New Wondrous Photos of the World’s Beautifully Diverse Fungi

Australian photographer Steve Axford sheds colorful light on the marvelous micro world of mushrooms and other fabulous fungi, capturing vibrant details of jellylike Slime Mold and crusty Lichen through his photos.

The arrays and ranges of colors, shapes, and sizes reflected in Axford’s Fungi – the recyclers portfolio displays the dynamic and diverse species that can be found across the world. While his photos capture odd and curious organisms, Axford may just be tapping into the surface of the fungi universe. A study based on the American Journal of Botany suggests that as many as 5.1 million fungal species may currently exist, so some of the species Axford encounters may very likely be currently unknown to science and documented for the first time.

Much of Axford’s photography is taken while working to restore the natural rainforest habitation of his residence in New South Wales. However, he has also travelled to Xishuangbanna in China, Chiang Mai in Thailand, and the Tarkine region of Tasmania, amongst many other exotic destinations to capture intriguing fungus, bacteria, and other natural growths. His upcoming work will take him to Moscow, Russia, and Yunnan China. He has also begun to film time-lapse videos of fungi growth, which will appear on the BBC series “Planet Earth II” later this year, amongst several other productions.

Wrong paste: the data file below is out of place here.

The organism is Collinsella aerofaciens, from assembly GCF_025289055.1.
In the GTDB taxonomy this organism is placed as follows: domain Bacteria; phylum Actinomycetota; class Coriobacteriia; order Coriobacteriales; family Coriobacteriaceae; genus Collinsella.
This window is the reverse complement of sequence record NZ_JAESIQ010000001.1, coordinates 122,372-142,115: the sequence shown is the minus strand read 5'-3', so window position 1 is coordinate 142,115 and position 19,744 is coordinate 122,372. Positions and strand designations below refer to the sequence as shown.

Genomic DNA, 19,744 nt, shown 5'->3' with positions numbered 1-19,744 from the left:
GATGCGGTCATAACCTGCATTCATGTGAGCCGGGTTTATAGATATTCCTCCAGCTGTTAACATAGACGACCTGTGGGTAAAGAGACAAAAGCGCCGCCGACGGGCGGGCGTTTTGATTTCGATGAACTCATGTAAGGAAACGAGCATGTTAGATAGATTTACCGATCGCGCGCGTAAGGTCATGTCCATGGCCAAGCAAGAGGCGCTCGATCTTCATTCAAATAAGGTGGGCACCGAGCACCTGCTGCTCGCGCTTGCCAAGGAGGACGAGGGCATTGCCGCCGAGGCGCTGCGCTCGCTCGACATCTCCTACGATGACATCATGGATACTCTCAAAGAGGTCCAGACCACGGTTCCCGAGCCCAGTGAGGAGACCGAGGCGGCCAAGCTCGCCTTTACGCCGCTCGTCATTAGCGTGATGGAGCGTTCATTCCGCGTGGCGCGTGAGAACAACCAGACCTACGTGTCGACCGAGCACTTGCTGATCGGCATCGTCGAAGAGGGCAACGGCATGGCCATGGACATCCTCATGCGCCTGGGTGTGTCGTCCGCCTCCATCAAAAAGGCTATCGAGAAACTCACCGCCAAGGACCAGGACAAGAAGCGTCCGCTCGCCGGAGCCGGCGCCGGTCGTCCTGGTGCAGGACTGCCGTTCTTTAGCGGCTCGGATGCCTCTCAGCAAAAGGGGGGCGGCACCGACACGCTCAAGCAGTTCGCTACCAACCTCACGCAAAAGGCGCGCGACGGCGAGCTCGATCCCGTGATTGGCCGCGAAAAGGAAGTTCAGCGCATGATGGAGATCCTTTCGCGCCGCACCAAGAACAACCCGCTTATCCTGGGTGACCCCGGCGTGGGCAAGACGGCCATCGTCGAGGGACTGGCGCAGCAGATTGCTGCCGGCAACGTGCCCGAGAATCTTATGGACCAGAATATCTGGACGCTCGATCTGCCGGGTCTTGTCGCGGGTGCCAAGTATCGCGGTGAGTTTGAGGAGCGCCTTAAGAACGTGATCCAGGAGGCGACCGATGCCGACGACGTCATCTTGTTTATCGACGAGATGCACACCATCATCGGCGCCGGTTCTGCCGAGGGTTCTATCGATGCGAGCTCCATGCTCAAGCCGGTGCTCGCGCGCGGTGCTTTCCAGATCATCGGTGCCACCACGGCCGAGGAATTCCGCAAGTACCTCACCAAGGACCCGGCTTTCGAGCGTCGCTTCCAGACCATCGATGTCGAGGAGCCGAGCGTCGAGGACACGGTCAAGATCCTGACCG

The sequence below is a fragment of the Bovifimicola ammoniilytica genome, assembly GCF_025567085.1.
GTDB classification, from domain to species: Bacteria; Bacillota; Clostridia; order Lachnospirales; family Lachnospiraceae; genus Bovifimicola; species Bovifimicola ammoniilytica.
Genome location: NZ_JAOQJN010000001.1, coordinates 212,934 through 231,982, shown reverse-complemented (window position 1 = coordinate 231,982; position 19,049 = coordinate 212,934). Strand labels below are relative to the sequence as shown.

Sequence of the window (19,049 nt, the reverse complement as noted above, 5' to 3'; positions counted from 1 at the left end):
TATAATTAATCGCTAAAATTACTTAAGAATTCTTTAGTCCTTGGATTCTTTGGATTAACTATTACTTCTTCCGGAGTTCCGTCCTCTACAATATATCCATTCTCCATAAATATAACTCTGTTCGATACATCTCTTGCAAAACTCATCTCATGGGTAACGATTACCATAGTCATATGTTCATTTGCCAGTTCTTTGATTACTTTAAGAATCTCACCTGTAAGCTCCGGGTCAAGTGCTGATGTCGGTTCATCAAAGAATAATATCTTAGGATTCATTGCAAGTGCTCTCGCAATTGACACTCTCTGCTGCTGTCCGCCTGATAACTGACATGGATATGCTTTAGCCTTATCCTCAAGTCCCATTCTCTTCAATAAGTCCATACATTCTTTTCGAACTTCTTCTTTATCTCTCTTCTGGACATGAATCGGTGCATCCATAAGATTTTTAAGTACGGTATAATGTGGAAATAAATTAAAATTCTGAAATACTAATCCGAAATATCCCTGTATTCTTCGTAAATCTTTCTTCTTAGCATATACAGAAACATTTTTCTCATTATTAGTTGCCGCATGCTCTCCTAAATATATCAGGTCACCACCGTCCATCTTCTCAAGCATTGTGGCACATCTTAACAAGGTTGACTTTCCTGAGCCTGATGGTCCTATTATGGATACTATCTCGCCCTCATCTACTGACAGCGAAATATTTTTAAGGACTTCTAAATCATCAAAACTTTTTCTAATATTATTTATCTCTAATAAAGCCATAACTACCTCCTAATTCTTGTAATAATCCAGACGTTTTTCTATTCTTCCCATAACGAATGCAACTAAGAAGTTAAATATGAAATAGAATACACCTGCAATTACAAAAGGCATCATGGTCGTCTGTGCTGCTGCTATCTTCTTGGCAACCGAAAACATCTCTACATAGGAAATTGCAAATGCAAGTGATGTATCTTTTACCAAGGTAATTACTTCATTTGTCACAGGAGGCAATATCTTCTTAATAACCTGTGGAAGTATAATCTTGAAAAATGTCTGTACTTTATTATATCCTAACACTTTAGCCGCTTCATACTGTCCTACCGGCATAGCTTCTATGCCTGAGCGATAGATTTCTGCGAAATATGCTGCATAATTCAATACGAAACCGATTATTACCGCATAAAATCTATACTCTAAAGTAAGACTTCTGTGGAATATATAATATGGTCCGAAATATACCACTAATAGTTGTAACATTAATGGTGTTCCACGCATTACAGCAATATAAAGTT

As indicated on his Facebook page, Axford’s fascination with fungi can be considered a fetish. “My photography has been my avenue into the natural world as it slows me down and allows me to look at things more closely. I try to combine the beauty I see with scientific accuracy, so most of my photos could be used to identify things and will show the fine detail.”

Axford’s photographs also extend beyond intriguing micro-growths, to a variety of subjects including volcanoes, travel, people, wildlife and rainforests. His full portfolio can be viewed on his website.

Steve Axford: Website | Facebook | Vimeo 
via [Colossal]

All images via Steve Axford.

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